Before Glanton's gang leaves Corralitos, a family of magicians – a man, his wife, and their son and daughter - approach them, hoping to come along. Glanton agrees to let the family accompany them, provided they remain quiet and don’t do any strange tricks, like juggling. It quickly becomes clear that the magician's family doesn’t quite fit in with the scalp-hunters. The magician tries to set up a tent on the windy prairie but it is quickly swept away. That night, Glanton asks the magician to tell his fortune, so the man and his wife bring out their tarot cards. He recites the fortunes of Glanton's men in untranslated Spanish, singling out the black John Jackson and warning him to avoid drinking alcohol. During the kid's turn, he chooses the Four of Cups. When the magician comes to Glanton, his card mysteriously disappears before anyone can see it. The magician’s wife proclaims Glanton to be a witch, and Glanton pulls out his revolver. Luckily, the judge stops Glanton before he does anything dangerous.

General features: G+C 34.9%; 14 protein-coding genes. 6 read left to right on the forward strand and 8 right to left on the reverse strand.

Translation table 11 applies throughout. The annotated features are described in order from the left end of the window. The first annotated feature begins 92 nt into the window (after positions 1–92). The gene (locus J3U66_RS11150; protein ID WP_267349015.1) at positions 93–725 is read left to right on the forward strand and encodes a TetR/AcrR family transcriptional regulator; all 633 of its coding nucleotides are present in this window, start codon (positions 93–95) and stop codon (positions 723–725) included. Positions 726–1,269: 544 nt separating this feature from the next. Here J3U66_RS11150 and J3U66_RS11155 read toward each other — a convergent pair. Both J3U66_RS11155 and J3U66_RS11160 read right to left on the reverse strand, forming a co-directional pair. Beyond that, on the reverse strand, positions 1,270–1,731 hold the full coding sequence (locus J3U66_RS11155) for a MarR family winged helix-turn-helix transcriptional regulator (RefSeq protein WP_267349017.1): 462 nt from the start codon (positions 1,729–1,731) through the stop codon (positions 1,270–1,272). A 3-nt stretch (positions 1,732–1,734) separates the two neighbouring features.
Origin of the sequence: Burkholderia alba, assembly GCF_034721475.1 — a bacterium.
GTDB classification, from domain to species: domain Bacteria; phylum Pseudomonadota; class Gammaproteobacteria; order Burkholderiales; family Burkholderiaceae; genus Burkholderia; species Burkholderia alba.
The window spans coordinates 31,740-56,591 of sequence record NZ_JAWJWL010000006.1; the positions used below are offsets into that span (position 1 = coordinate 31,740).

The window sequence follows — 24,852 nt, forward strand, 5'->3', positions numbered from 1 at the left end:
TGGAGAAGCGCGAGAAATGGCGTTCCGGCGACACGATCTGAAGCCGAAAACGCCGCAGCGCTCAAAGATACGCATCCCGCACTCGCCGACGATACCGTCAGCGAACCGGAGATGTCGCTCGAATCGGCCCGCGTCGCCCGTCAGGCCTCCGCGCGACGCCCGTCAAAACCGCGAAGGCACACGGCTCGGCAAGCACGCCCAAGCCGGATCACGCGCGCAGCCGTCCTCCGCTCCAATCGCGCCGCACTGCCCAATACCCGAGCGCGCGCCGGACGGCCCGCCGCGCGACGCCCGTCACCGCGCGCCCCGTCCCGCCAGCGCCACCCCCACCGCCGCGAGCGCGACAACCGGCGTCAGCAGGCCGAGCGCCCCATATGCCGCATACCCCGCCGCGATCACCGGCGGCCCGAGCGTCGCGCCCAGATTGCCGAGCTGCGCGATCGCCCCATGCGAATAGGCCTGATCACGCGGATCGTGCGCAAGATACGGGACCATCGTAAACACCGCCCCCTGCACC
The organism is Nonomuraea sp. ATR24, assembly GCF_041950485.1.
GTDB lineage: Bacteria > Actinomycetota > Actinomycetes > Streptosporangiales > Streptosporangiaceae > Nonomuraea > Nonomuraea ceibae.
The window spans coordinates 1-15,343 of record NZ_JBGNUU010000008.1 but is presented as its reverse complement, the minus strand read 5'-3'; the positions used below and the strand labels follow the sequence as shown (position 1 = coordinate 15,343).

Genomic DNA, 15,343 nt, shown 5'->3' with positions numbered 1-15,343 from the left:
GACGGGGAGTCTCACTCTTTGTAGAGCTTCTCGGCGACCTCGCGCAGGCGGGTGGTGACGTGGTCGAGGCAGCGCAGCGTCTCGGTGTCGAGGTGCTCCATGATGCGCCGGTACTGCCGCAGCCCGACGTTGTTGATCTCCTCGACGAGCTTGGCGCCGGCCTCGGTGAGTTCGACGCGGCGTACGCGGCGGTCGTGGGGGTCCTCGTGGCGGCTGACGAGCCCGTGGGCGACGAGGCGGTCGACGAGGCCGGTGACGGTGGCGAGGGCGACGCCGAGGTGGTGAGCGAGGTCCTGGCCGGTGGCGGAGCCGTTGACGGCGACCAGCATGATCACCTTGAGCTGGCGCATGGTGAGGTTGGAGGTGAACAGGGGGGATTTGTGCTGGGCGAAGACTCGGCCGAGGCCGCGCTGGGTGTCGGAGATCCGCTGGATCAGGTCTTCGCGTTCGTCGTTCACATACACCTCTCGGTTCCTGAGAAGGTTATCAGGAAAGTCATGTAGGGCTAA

The next morning, the magician and Glanton seem to have come to terms. Together, they lead the company into the town of Janos, which appears to be empty even though a company of soldiers is supposed to be stationed there. They encounter an old woman, who is half naked and barely able to walk. Glanton shoots her in the head and the single Mexican member of the company takes her scalp. Later that night, the magician’s words start to ring true when the kid sees the black John Jackson (who is drunk) in a compromising situation with the magician’s daughter.
Other strange things start to happen. In a town cantina, the kid encounters a mad man, also a veteran, who somehow knows that the company is from Texas. He asks about the bounty on Gomez’s head. As they ride towards the next town, men from Glanton's company keep on disappearing, including the veteran and two of the Delawares. That night, the conflict between the two John Jacksons reaches a fever pitch and the black man cuts off the white man’s head with a bowie knife.